Walking from Plymbridge to Cann Quarry viaduct I kept an eye out for treecreepers but again drew a blank. Arriving at the viaduct the bird feeders were empty but somebody had put out some seed on the nearby stone table and I managed to finally get some good views of a marsh tit, possibly 2, as they swooped down to the seed with coal, blue and great tits and surprisingly a flock of 11 long tailed tits. A kingfisher was seen flying across the small pond at the base of the quarry and later a bird was seen flying upriver low over the water before banking up over the trees towards the quarry pond, presumably the same bird. It has certainly been a kingfisher fest of late with various sightings in various places, always a nice bird to see though. A noisy peregrine was heard calling on the quarry face but I failed to see it.
Heading back to Plymouth via Saltram Park and 4 male and a female wigeon were feeding on a flooded Blaxton Meadow with shelducks. A greenshank was feeding along the River with redshanks, curlews and 7 oystercatchers, and 2 female red breasted mergansers were feeding in the river channel. I had a scan through the bathing gull flock but could only find 5 adult lesser black backed gulls and a few common gulls including a badly oiled bird amongst the herring, black backed and great black backed gulls.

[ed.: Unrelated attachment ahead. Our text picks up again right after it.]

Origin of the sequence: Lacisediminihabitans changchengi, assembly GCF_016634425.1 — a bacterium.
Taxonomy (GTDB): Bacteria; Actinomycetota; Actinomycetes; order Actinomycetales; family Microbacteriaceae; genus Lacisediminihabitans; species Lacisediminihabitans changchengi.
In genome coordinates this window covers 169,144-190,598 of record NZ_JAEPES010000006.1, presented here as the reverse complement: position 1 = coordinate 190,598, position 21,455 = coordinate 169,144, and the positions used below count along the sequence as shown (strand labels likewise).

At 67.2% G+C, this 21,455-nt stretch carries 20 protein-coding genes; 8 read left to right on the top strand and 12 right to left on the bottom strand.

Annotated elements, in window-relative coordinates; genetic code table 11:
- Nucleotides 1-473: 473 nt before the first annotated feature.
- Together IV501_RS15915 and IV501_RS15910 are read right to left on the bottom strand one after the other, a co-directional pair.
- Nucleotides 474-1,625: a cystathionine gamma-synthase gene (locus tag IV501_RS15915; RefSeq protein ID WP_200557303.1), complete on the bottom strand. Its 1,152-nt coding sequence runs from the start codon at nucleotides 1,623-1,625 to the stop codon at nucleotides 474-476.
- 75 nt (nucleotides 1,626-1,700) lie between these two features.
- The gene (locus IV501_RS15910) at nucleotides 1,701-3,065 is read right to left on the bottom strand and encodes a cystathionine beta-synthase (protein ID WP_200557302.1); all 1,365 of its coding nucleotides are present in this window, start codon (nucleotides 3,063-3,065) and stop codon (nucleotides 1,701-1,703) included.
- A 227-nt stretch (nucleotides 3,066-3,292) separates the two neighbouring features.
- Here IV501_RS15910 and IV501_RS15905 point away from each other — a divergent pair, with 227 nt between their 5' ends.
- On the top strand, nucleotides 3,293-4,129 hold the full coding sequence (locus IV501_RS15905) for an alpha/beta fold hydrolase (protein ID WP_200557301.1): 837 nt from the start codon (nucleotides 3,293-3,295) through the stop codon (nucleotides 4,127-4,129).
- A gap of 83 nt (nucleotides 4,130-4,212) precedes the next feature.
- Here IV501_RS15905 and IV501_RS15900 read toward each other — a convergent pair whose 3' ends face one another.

Again I had a hunt for treecreeper in Saltram Woods as the wind began to pick up and the skies began to darken and was just about to give up and head home when I finally found a bird with a flock of great, coal and blue tits. Treecreepers always seem hard to find if I try to look for them, I have much more luck just stumbling across them instead, but I was very pleased to finally see one for the year list. It was nice to see (and smell) the first flowering violets of the year too and also some jelly ear fungus growing on a rotten tree branch on the woodland floor.
Jelly Ear Fungus
I decided to call it a day as the rain clouds rolled in with the gusty wind and headed off along the River towards Laira Bridge and the bus home. A small flock of large gulls were bathing in the river just downriver from the Rowing Club and I stopped to have a quick scan through them despite the worsening weather. I was very glad I did as I found a very nice 1st winter white winger gull amongst them, a distant view in poor light, a shame I had left my telescope at home this time. It flew a little nearer before being spooked by a fisherman in a canoe when it flew off downriver over Laira Bridge and out of sight. I originally called it as a glaucous gull, mainly because of its size and it being obviously larger than nearby herring gulls. I reported it on the Devon Bird Blog as a glaucous which prompted some debate and the consensus was it was an Iceland - what a boob! Looking back it didn't have the mean look of a glaucous, having a rounder head shape, the bill colouring and pattern was off and it had the attenuated rear end of an Iceland although it was certainly a large bird. With the gales there have been quite a few sightings of both glaucous and Iceland gulls across Devon and Cornwall, including Wembury, so it was nice to finally catch up with one. Interestingly a 1st winter glaucous gull was seen in the morning on Drakes Island in Plymouth Sound so I guess I put 2 and 2 together and made 5!
1st Winter Iceland Gull, River Plym
1st Winter Iceland Gull